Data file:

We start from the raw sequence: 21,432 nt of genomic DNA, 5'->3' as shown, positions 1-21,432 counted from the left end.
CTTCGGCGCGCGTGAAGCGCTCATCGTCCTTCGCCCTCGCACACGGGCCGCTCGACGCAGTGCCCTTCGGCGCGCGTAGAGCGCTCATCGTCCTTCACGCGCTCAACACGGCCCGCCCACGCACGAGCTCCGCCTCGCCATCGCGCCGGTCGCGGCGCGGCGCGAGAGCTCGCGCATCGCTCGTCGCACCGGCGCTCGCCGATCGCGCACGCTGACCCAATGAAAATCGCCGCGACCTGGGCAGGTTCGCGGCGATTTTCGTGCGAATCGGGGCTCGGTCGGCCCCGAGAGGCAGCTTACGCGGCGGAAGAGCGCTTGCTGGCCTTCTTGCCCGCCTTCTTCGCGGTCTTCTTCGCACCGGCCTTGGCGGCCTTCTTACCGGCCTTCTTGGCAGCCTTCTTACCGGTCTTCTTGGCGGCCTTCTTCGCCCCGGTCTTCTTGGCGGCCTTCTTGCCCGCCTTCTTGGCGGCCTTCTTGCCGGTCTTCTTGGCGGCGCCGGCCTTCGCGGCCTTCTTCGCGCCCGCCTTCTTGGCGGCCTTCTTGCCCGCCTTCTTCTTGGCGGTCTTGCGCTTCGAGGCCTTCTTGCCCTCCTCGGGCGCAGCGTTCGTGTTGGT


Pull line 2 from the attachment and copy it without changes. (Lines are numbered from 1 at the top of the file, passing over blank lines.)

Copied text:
CTTCGGCGCGCGTGAAGCGCTCATCGTCCTTCGCCCTCGCACACGGGCCGCTCGACGCAGTGCCCTTCGGCGCGCGTAGAGCGCTCATCGTCCTTCACGCGCTCAACACGGCCCGCCCACGCACGAGCTCCGCCTCGCCATCGCGCCGGTCGCGGCGCGGCGCGAGAGCTCGCGCATCGCTCGTCGCACCGGCGCTCGCCGATCGCGCACGCTGACCCAATGAAAATCGCCGCGACCTGGGCAGGTTCGCGGCGATTTTCGTGCGAATCGGGGCTCGGTCGGCCCCGAGAGGCAGCTTACGCGGCGGAAGAGCGCTTGCTGGCCTTCTTGCCCGCCTTCTTCGCGGTCTTCTTCGCACCGGCCTTGGCGGCCTTCTTACCGGCCTTCTTGGCAGCCTTCTTACCGGTCTTCTTGGCGGCCTTCTTCGCCCCGGTCTTCTTGGCGGCCTTCTTGCCCGCCTTCTTGGCGGCCTTCTTGCCGGTCTTCTTGGCGGCGCCGGCCTTCGCGGCCTTCTTCGCGCCCGCCTTCTTGGCGGCCTTCTTGCCCGCCTTCTTCTTGGCGGTCTTGCGCTTCGAGGCCTTCTTGCCCTCCTCGGGCGCAGCGTTCGTGTTGGT